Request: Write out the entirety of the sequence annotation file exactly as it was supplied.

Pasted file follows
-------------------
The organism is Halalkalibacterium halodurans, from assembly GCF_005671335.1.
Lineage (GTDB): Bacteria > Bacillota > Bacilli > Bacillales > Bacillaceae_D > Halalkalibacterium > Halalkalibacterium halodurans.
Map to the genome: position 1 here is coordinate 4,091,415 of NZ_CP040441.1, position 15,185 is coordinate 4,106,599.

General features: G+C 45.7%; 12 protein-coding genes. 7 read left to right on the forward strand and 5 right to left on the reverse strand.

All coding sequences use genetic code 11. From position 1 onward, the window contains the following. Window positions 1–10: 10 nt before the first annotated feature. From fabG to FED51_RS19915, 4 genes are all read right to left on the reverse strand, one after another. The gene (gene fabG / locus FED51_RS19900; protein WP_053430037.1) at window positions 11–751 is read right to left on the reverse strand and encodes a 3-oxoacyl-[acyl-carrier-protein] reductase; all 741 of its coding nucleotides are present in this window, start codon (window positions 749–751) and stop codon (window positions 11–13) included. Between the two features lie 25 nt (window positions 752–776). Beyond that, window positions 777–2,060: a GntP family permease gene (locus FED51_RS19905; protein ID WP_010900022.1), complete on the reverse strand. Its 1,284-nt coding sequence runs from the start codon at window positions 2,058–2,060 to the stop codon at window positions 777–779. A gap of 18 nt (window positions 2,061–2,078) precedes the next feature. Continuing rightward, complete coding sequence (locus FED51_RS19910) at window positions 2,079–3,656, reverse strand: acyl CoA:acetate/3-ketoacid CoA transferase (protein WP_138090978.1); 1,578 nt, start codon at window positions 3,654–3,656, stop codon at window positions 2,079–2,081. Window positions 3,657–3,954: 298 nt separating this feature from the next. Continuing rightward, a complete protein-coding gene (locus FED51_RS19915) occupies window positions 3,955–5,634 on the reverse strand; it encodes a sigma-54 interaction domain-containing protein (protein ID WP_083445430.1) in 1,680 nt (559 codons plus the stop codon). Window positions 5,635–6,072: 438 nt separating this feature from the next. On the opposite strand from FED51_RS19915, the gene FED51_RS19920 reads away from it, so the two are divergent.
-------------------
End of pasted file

The organism is Halalkalibacterium halodurans, from assembly GCF_005671335.1.
Lineage (GTDB): Bacteria > Bacillota > Bacilli > Bacillales > Bacillaceae_D > Halalkalibacterium > Halalkalibacterium halodurans.
Map to the genome: position 1 here is coordinate 4,091,415 of NZ_CP040441.1, position 15,185 is coordinate 4,106,599.

General features: G+C 45.7%; 12 protein-coding genes. 7 read left to right on the forward strand and 5 right to left on the reverse strand.

All coding sequences use genetic code 11. From position 1 onward, the window contains the following. Window positions 1–10: 10 nt before the first annotated feature. From fabG to FED51_RS19915, 4 genes are all read right to left on the reverse strand, one after another. The gene (gene fabG / locus FED51_RS19900; protein WP_053430037.1) at window positions 11–751 is read right to left on the reverse strand and encodes a 3-oxoacyl-[acyl-carrier-protein] reductase; all 741 of its coding nucleotides are present in this window, start codon (window positions 749–751) and stop codon (window positions 11–13) included. Between the two features lie 25 nt (window positions 752–776). Beyond that, window positions 777–2,060: a GntP family permease gene (locus FED51_RS19905; protein ID WP_010900022.1), complete on the reverse strand. Its 1,284-nt coding sequence runs from the start codon at window positions 2,058–2,060 to the stop codon at window positions 777–779. A gap of 18 nt (window positions 2,061–2,078) precedes the next feature. Continuing rightward, complete coding sequence (locus FED51_RS19910) at window positions 2,079–3,656, reverse strand: acyl CoA:acetate/3-ketoacid CoA transferase (protein WP_138090978.1); 1,578 nt, start codon at window positions 3,654–3,656, stop codon at window positions 2,079–2,081. Window positions 3,657–3,954: 298 nt separating this feature from the next. Continuing rightward, a complete protein-coding gene (locus FED51_RS19915) occupies window positions 3,955–5,634 on the reverse strand; it encodes a sigma-54 interaction domain-containing protein (protein ID WP_083445430.1) in 1,680 nt (559 codons plus the stop codon). Window positions 5,635–6,072: 438 nt separating this feature from the next. On the opposite strand from FED51_RS19915, the gene FED51_RS19920 reads away from it, so the two are divergent.